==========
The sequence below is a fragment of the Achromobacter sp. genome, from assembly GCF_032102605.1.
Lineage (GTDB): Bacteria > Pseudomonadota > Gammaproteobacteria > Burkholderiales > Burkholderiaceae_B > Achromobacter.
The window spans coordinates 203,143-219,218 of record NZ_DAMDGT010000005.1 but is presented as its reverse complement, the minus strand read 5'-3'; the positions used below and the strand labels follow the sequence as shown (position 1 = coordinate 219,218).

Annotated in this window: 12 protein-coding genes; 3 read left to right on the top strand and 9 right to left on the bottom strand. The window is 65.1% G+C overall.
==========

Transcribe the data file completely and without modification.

The sequence below is a fragment of the Achromobacter sp. genome, from assembly GCF_032102605.1.
Lineage (GTDB): Bacteria > Pseudomonadota > Gammaproteobacteria > Burkholderiales > Burkholderiaceae_B > Achromobacter.
The window spans coordinates 203,143-219,218 of record NZ_DAMDGT010000005.1 but is presented as its reverse complement, the minus strand read 5'-3'; the positions used below and the strand labels follow the sequence as shown (position 1 = coordinate 219,218).

Annotated in this window: 12 protein-coding genes; 3 read left to right on the top strand and 9 right to left on the bottom strand. The window is 65.1% G+C overall.